No user would intentionally allow malware onto a mobile device, so it’s obvious why malicious apps disguise themselves to trick users into inviting them in. In many cases, malware tries to persuade the user into going even further by asking for various permissions that can enable malicious actions.

Malware tries to do as much damage as possible. One of the strategies attackers use to do that is repackaging well-known popular apps. These usually keep their original functionality but add malicious components. The fake copy of the app will have an almost identical name to the original app and seemingly authentic icons, screenshots, and even user reviews.

These components can vary in purpose from financially motivated malware that steals money using premium SMSs or calls to taking credit card info or even using pop-up ads or installing fraudulent apps that generate revenue. Info-stealing malware can steal pictures, emails, SMSs, and seize control of the microphone and camera installed in the device. This could have dire personal and business implications.

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Enabling and Securing iOS and Android in the Enterprise

Securing today’s powerful mobile devices and the data on them is critical for the enterprise, but more than half of decision makers in a recent IDC survey had security and compliance issues during mobility rollouts. Join guest presenter Rob Westervelt, research manager for security products at IDC and Michael Shaulov, head of mobility at Check Point to learn why it’s more important than ever to have security for iOS and Android that provides continuous mobile protection for apps, networks, and operating systems.

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Some of these activities require malware to gain permissions not available to standard apps. The malware uses various tactics to convince the users to allow higher privileges including relying on the user’s lack of knowledge about permissions, fake explanations for the app’s need of higher privileges, and even harassing a user into granting permissions by constantly popping-up windows.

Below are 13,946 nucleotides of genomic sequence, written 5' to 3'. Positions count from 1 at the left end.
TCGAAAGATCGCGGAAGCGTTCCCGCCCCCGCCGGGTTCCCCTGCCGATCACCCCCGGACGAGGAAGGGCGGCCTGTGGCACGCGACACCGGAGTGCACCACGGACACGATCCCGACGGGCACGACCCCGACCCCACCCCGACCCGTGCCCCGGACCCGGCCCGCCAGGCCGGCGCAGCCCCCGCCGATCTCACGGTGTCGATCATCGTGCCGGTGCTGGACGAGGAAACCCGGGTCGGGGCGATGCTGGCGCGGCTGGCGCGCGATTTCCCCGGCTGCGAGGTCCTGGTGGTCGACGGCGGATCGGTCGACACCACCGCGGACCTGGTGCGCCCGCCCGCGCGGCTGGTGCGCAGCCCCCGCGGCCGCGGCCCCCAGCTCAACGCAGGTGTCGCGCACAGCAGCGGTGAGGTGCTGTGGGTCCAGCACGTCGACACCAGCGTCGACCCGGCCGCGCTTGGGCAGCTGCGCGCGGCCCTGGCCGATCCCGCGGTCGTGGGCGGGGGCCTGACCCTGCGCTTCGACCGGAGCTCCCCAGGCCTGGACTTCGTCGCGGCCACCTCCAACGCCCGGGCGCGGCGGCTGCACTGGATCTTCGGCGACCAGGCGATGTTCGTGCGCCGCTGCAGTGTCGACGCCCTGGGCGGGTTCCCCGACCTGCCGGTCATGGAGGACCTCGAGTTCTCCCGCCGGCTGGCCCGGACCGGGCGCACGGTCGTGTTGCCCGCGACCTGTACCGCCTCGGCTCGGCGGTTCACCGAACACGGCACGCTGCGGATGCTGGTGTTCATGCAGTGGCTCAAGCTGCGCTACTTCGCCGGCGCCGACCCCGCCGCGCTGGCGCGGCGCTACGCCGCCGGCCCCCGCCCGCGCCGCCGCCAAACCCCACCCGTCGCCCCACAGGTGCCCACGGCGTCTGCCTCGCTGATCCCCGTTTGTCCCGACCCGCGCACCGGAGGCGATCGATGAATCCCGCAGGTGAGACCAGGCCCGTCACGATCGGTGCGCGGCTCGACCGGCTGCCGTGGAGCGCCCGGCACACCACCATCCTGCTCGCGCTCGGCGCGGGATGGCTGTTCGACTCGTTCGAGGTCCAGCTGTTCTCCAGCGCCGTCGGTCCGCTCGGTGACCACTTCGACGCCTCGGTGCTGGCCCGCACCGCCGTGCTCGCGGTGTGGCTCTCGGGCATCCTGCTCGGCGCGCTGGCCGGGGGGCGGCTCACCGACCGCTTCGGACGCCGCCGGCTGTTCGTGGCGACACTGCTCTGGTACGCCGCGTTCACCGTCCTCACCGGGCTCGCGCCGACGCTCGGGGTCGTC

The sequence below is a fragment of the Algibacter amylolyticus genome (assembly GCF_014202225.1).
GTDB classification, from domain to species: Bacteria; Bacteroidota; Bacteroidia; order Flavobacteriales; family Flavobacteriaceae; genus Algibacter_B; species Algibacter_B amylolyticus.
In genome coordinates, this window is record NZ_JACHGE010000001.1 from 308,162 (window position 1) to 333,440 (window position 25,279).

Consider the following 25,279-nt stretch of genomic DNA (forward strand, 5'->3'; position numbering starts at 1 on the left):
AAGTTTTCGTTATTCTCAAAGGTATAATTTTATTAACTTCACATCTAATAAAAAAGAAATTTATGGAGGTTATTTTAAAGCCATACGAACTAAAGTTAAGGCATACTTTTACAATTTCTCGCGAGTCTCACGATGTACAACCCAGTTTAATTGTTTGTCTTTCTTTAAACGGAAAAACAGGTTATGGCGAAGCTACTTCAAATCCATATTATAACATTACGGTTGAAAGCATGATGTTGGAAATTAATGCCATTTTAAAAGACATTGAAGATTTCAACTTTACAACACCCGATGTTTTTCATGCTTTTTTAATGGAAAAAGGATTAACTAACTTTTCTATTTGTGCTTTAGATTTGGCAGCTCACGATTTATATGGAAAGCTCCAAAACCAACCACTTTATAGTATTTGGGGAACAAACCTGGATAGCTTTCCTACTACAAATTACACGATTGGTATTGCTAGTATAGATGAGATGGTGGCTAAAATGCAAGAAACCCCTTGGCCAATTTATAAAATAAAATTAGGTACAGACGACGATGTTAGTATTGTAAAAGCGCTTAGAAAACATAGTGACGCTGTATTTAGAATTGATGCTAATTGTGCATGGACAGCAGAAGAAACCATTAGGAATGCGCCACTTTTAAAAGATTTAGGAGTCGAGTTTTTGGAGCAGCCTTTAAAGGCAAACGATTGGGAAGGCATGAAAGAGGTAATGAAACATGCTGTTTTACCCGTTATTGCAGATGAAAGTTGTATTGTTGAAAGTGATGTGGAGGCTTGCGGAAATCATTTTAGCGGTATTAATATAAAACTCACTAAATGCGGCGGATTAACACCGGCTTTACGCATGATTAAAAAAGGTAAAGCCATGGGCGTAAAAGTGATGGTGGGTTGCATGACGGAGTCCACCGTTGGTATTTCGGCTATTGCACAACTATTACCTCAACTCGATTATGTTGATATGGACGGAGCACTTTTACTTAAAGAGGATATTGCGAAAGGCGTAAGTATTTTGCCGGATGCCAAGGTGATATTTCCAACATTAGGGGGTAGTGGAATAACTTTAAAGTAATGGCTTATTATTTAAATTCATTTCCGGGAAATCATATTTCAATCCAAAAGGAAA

There are several types of security solutions which claim to protect users from these threats. Mobile anti-virus can detect malware based on binary signatures of a whole app or its parts. However, malware writers have found ways to bypass these arcane detection methods by obfuscating and encrypting the malicious sections of their code, rendering AVs useless.

Moreover, signature-based protections are only able to defend against known malware. Today, new mobile malware constantly emerges to target users. Apple and Google lag behind in creating and implementing patches capable of stopping new malware. So users can be left exposed for months at a time.

There are, however, security solutions that apply advanced technologies capable of detecting and blocking unknown malware. These protections can monitor an app’s installation process and run it in a virtual sandbox to determine its true nature by analyzing its behavior. By doing so, these defenses can protect you against obfuscated or completely unknown samples of malware.

Advanced solutions take into account a wide array of variables to deliver the best results with few or no false positives. To avoid impacting device performance, the analysis should be done in the cloud to inspect a developer’s reputation, the app source, the number of app downloads and more. Once a risk judgment is reached, the app can then be added to a white or black list, providing users with quick and effective protection.

To learn more about the major threats facing
mobile devices in the enterprise, read our

CISO’s Guide to Mobile Security.